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Colleges & Universities Culture

Moody Bible Institute Apologizes For 70s and 80s Blackface Photos

The leadership at Moody Bible Institute has apologized for historical photos of students in blackface published in yearbooks from the 1970s and 1980s.

In a message to students on the college’s website posted Monday, Moody President Dr. Mark Jobe, Provost Dr. Dwight Perry and Trustee Chair Randy Fairfax said they wanted to “deeply apologize for these photos and the underlying ignorance and the racist foundation blackface represents,” saying, “We are sorry for the insult and pain this type of intolerance and ignorance has caused in the past as well as in the present.”

The photos from 1974 and 1984 depicted two white students in blackface impersonating African Americans.

“This behavior absolutely does not reflect how we envision our Moody community, which is grounded in God’s Word and the gospel of Jesus Christ. It also undermines the advancements we have made together in the area of diversity,” the leaders said.

Blackface photos in yearbooks from the era are not uncommon, with a 2019 investigation by USA Today of 1970s and 1980s yearbooks finding 200 examples of offensive or racist material from colleges in 25 states, Christianity Today reported.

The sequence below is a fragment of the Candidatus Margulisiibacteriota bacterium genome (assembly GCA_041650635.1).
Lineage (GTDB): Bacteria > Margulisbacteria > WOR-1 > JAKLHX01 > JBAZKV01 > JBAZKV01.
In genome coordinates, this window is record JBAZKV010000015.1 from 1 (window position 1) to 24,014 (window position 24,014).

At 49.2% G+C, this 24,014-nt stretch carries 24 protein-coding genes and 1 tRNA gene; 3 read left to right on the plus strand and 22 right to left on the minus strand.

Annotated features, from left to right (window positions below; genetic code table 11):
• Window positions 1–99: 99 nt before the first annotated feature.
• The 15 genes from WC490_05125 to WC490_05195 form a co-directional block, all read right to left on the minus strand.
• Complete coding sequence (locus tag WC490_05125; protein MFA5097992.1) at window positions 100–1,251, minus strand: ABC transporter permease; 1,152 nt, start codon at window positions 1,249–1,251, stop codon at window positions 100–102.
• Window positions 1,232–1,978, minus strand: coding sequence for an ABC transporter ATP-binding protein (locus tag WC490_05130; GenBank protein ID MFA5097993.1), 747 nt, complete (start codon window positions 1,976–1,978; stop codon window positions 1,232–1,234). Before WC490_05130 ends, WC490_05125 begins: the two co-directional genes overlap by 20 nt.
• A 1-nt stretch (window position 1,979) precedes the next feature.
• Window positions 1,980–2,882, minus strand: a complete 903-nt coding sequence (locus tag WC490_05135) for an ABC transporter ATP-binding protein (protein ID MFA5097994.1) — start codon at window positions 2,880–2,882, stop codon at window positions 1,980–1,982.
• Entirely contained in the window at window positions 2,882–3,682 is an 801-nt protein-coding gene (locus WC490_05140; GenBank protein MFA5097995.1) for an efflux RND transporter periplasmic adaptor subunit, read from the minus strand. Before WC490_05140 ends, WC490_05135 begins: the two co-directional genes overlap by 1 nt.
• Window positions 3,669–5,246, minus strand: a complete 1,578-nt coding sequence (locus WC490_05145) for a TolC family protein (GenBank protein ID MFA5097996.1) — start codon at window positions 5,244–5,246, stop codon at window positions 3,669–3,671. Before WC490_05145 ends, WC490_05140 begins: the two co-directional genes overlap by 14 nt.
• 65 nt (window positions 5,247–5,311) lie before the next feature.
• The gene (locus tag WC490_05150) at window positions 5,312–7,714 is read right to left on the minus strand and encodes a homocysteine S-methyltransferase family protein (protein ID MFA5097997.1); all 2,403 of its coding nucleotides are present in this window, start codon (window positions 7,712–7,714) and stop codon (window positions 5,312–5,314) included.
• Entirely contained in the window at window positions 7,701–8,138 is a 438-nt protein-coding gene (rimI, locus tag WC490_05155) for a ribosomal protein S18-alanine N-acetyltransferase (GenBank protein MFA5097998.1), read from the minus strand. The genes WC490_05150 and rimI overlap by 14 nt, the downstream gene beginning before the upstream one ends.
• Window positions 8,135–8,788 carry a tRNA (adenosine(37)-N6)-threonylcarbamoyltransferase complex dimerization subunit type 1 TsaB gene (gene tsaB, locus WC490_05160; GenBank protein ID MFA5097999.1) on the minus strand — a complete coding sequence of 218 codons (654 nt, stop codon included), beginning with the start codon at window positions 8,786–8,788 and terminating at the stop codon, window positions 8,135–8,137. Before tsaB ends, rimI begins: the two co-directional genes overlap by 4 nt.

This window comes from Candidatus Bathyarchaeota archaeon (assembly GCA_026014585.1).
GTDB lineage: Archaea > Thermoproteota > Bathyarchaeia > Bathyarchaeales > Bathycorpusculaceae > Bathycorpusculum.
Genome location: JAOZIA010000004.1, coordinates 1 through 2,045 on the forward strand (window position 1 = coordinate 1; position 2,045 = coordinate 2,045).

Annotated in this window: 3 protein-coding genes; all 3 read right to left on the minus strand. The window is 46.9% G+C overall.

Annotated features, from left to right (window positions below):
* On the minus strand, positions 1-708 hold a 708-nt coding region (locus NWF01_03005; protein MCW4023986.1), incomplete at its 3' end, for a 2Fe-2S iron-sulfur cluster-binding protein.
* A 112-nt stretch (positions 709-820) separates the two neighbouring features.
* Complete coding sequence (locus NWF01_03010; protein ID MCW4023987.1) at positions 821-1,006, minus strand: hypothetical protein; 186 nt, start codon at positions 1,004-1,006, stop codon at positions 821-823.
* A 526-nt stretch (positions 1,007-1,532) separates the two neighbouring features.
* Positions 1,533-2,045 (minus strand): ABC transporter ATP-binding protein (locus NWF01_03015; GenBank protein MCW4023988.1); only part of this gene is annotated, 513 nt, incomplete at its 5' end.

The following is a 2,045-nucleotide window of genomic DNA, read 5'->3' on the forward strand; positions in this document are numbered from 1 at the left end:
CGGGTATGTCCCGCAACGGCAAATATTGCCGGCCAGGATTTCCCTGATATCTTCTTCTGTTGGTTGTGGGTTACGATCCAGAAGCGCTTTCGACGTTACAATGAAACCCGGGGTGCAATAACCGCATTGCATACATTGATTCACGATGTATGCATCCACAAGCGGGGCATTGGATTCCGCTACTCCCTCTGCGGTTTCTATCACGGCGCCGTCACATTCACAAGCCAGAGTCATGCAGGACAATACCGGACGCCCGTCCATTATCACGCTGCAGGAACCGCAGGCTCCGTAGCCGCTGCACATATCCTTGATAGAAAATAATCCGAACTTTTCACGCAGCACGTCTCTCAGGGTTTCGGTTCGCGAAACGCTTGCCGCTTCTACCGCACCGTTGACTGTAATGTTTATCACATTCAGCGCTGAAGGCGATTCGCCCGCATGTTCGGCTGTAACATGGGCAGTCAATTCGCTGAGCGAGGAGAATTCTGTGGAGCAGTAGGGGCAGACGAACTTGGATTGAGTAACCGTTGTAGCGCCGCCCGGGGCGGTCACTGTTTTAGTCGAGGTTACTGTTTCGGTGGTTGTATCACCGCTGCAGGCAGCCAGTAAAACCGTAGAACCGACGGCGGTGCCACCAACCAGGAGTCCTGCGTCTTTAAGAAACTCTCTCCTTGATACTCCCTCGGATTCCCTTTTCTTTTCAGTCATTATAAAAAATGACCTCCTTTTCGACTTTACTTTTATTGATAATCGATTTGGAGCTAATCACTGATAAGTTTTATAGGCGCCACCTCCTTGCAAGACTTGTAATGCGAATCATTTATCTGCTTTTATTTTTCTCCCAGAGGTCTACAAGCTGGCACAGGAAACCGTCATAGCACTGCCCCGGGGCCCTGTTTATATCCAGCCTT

And Liberty University president Jerry Falwell Jr. recently apologized for including in a tweet about COVID-19 masks a photo from Virginia Gov. Ralph Northam’s 1984 medical school yearbook showing one student in blackface and another in Ku Klux Klan robes. Northam has denied he is one of the students depicted.

Moody pledged to examine its history in order to clearly understand our past sins and mistakes analyze its current ministry to make sure we are reflecting God’s values when it comes to all racial issues.

We wholeheartedly commit to continue creating with you, by God’s grace, a Moody community that reflects the call in 1 Peter 3:8–12 to be marked by unity of mind, sympathy, brotherly love, tenderness, and humility,” the post concluded, with the leaders inviting students to “pray with us in the days ahead as, together, we navigate these issues with prayerful humility, leaning upon the Lord’s strength and wisdom.

Two weeks earlier, Jobe had called for prayers as its home city of Chicago and the nation experienced racial unrest following the death of George Floyd. 

“As followers of Christ, I want to challenge you at this crucial time to join me in praying for our country. Yes, there are sins, including racism, that we must repent of, bridges we need to build, and communities we need to help,” Jobe said.” I pray that the witness of the Moody community during this time will be one marked by faith, hope, and love. Listen to those around you—especially those who are marginalized, those who are hurting.” 

Moody faced an earlier racial controversy in 2015 when posters for a “White Like Me” event hosted by a black student group were vandalized,  Christianity Today reported.

Then-president J. Paul Nyquist subsequentlyreleased a statement saying, “Racism and prejudice are products of a sin-laden world, and even though they are still far from being eliminated even from communities of believers, they must be regularly and systematically addressed so that each of us, as followers of Jesus may become aware of the areas in which we have been blinded to the racist views we still hold and humbly repent of them.” 

Anne Stych

Anne Stych is a writer in Charlotte, North Carolina.